The production and release of wear particles from materials remains an unresolved challenge in total hip replacement. Alternatives to the usual articular couplings have been proposed over the past few years in an effort to limit the release of polyethylene particles from the head. Ceramic-on-ceramic articulating prostheses have been the most successful, since a ceramic device when properly formed and expertly implanted shows a significantly reduced wear rate compared with polyethylene-although it implies a higher cost. Metal-on-metal prostheses recently have been reconsidered due to the fabrication of new metal alloys with high-wear resistance. The follow-up data on metal-on-metal as well as on ceramic-on-ceramic prostheses cover a shorter time than the available results from metal-on-polyethylene combinations. Although final conclusions cannot be drawn, current research and practice are valuable for total hip replacement design for the future.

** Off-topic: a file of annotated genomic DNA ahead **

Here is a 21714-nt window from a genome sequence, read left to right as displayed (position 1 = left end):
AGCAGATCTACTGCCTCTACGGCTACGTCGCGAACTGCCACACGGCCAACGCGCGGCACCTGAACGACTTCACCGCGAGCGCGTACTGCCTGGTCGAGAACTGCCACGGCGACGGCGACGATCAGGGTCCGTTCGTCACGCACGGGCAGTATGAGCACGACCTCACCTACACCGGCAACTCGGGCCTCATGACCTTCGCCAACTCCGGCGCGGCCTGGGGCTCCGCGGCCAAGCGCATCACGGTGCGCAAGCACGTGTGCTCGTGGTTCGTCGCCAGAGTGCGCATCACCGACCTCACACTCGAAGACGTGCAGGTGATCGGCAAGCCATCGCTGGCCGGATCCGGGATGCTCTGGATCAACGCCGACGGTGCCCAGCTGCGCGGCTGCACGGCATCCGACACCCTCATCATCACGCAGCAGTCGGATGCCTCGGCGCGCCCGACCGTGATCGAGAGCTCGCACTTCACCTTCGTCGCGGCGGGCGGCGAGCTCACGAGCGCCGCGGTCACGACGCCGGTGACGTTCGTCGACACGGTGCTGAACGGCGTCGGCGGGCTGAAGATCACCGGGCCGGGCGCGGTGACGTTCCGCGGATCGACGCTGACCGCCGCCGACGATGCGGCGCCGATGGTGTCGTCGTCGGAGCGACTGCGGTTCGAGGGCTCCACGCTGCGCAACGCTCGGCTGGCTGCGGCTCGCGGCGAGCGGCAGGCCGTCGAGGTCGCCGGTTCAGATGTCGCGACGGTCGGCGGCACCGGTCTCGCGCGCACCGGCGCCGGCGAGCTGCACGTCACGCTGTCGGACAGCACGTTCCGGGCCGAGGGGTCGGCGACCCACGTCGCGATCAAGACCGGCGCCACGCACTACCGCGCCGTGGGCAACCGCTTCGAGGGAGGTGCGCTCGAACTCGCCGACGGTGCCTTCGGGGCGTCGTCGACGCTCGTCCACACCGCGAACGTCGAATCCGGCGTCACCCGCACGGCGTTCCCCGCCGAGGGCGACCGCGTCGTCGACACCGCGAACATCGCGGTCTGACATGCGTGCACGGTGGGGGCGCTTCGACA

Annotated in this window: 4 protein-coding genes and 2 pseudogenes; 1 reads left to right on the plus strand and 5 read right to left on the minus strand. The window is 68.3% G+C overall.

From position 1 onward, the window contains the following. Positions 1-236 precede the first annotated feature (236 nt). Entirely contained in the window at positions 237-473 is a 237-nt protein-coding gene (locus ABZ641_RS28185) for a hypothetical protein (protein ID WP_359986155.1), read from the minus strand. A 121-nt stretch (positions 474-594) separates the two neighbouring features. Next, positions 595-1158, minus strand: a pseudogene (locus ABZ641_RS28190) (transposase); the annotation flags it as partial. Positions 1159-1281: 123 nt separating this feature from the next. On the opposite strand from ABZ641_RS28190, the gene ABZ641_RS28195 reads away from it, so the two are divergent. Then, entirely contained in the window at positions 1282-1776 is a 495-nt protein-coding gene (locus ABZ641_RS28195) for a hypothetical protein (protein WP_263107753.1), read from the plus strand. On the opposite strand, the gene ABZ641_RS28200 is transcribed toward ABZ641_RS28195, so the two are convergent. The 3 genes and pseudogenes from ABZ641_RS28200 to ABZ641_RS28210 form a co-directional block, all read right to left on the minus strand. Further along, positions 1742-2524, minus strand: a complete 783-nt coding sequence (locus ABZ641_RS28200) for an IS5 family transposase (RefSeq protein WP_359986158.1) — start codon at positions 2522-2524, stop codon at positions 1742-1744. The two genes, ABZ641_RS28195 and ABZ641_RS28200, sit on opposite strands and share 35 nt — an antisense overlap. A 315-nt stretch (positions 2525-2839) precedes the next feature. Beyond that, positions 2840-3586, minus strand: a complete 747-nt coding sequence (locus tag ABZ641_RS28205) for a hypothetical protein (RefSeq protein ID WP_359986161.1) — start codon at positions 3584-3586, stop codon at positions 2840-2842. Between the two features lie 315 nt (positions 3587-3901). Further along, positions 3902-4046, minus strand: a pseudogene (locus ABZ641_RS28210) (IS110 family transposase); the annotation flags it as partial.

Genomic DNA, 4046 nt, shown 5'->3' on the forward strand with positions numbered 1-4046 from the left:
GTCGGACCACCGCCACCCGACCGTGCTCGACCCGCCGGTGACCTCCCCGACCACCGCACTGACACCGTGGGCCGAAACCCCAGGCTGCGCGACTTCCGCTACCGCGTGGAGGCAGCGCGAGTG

|Number of pages||6|
|Journal||Current Opinion in Orthopaedics|
|Publication status||Published - 1995|
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